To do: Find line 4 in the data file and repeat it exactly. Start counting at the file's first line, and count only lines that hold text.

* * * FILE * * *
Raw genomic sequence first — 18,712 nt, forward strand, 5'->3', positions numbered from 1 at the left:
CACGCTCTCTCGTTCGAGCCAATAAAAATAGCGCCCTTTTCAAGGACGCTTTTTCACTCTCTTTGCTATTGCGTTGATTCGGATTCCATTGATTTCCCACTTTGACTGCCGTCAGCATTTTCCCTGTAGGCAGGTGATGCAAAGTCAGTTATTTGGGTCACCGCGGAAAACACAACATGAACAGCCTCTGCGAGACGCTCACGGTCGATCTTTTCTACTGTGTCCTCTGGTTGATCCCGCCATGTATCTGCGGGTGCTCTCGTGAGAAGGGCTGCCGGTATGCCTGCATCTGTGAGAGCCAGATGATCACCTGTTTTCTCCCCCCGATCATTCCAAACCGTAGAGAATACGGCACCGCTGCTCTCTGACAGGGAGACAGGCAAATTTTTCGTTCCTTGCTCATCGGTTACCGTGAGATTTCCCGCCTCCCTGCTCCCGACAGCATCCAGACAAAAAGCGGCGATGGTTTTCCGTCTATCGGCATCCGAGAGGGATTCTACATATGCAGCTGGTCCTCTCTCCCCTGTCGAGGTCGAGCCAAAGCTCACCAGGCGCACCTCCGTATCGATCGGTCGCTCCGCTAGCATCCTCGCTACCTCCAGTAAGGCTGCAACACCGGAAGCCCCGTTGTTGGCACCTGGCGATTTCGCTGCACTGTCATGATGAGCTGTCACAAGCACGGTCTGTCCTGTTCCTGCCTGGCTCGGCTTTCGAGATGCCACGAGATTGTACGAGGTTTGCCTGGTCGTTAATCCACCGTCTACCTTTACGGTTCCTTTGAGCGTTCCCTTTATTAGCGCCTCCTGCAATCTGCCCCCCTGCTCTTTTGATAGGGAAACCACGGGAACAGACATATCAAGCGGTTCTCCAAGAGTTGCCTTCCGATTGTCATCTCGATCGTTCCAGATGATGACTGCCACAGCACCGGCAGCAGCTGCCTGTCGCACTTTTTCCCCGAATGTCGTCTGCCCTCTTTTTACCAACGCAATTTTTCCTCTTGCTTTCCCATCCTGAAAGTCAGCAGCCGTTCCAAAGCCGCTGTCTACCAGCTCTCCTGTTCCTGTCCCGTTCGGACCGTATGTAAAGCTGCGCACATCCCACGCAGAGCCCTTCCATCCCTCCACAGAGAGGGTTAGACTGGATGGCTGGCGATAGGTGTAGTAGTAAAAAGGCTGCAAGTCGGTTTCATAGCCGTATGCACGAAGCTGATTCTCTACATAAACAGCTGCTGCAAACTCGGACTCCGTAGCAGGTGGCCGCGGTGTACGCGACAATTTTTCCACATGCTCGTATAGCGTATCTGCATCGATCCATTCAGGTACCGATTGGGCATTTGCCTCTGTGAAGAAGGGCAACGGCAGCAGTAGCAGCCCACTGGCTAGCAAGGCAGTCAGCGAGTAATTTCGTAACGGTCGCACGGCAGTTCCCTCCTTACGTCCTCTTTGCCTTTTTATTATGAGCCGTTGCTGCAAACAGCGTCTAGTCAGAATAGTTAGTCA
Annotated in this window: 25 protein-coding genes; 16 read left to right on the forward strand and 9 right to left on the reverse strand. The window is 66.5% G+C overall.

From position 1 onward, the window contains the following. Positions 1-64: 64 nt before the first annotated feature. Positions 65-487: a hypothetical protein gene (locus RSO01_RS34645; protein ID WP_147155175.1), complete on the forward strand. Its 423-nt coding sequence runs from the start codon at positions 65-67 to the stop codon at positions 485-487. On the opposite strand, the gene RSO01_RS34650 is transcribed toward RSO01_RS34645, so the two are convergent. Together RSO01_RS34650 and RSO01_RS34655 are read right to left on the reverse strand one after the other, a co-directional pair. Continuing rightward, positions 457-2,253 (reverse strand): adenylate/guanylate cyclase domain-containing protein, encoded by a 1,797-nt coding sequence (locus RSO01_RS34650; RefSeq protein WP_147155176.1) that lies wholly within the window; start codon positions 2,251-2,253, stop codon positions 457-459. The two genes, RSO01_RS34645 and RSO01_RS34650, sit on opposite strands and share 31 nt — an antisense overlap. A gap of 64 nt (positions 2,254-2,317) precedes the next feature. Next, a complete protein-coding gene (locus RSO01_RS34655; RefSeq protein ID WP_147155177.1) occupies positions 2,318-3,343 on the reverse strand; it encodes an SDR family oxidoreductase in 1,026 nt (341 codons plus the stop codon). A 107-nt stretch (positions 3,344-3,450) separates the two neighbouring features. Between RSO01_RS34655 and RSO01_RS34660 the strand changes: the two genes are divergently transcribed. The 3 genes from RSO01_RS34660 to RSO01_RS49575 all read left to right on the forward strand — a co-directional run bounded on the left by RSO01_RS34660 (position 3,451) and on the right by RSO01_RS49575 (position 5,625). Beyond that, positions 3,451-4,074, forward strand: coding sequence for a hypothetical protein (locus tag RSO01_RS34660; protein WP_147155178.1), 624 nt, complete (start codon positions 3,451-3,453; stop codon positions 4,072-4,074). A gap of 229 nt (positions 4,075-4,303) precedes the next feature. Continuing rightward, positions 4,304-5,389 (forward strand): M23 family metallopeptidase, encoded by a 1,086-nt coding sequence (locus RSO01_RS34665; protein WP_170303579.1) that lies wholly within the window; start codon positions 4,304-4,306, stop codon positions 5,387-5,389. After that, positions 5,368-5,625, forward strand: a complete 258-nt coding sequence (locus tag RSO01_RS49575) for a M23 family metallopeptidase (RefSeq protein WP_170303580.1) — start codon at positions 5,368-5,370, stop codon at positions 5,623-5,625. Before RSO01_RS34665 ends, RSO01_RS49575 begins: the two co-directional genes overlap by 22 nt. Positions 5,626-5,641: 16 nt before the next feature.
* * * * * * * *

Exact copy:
From position 1 onward, the window contains the following. Positions 1-64: 64 nt before the first annotated feature. Positions 65-487: a hypothetical protein gene (locus RSO01_RS34645; protein ID WP_147155175.1), complete on the forward strand. Its 423-nt coding sequence runs from the start codon at positions 65-67 to the stop codon at positions 485-487. On the opposite strand, the gene RSO01_RS34650 is transcribed toward RSO01_RS34645, so the two are convergent. Together RSO01_RS34650 and RSO01_RS34655 are read right to left on the reverse strand one after the other, a co-directional pair. Continuing rightward, positions 457-2,253 (reverse strand): adenylate/guanylate cyclase domain-containing protein, encoded by a 1,797-nt coding sequence (locus RSO01_RS34650; RefSeq protein WP_147155176.1) that lies wholly within the window; start codon positions 2,251-2,253, stop codon positions 457-459. The two genes, RSO01_RS34645 and RSO01_RS34650, sit on opposite strands and share 31 nt — an antisense overlap. A gap of 64 nt (positions 2,254-2,317) precedes the next feature. Next, a complete protein-coding gene (locus RSO01_RS34655; RefSeq protein ID WP_147155177.1) occupies positions 2,318-3,343 on the reverse strand; it encodes an SDR family oxidoreductase in 1,026 nt (341 codons plus the stop codon). A 107-nt stretch (positions 3,344-3,450) separates the two neighbouring features. Between RSO01_RS34655 and RSO01_RS34660 the strand changes: the two genes are divergently transcribed. The 3 genes from RSO01_RS34660 to RSO01_RS49575 all read left to right on the forward strand — a co-directional run bounded on the left by RSO01_RS34660 (position 3,451) and on the right by RSO01_RS49575 (position 5,625). Beyond that, positions 3,451-4,074, forward strand: coding sequence for a hypothetical protein (locus tag RSO01_RS34660; protein WP_147155178.1), 624 nt, complete (start codon positions 3,451-3,453; stop codon positions 4,072-4,074). A gap of 229 nt (positions 4,075-4,303) precedes the next feature. Continuing rightward, positions 4,304-5,389 (forward strand): M23 family metallopeptidase, encoded by a 1,086-nt coding sequence (locus RSO01_RS34665; protein WP_170303579.1) that lies wholly within the window; start codon positions 4,304-4,306, stop codon positions 5,387-5,389. After that, positions 5,368-5,625, forward strand: a complete 258-nt coding sequence (locus tag RSO01_RS49575) for a M23 family metallopeptidase (RefSeq protein WP_170303580.1) — start codon at positions 5,368-5,370, stop codon at positions 5,623-5,625. Before RSO01_RS34665 ends, RSO01_RS49575 begins: the two co-directional genes overlap by 22 nt. Positions 5,626-5,641: 16 nt before the next feature.